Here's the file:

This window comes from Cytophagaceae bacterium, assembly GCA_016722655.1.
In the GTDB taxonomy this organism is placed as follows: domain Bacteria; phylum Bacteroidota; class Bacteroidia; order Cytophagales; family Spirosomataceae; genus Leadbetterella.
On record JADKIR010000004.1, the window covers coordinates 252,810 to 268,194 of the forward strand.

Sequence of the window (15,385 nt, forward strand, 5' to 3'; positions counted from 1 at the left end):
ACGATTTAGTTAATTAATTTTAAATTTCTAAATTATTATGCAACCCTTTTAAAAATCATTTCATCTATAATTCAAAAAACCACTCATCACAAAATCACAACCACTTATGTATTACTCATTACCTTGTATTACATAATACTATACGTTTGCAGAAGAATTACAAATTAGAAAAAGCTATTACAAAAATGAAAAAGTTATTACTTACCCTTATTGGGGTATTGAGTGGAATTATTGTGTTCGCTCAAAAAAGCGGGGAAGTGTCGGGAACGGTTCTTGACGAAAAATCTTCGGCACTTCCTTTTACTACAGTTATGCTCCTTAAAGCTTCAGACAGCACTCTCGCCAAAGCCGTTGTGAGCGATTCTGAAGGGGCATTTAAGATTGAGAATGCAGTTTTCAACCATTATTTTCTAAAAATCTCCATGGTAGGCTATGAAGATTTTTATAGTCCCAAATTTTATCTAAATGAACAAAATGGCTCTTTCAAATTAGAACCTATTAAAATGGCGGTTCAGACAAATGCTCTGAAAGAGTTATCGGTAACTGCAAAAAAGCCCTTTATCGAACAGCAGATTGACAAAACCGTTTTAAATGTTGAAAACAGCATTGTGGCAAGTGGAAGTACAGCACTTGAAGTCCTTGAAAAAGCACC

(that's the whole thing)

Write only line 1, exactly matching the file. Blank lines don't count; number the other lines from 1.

This window comes from Cytophagaceae bacterium, assembly GCA_016722655.1.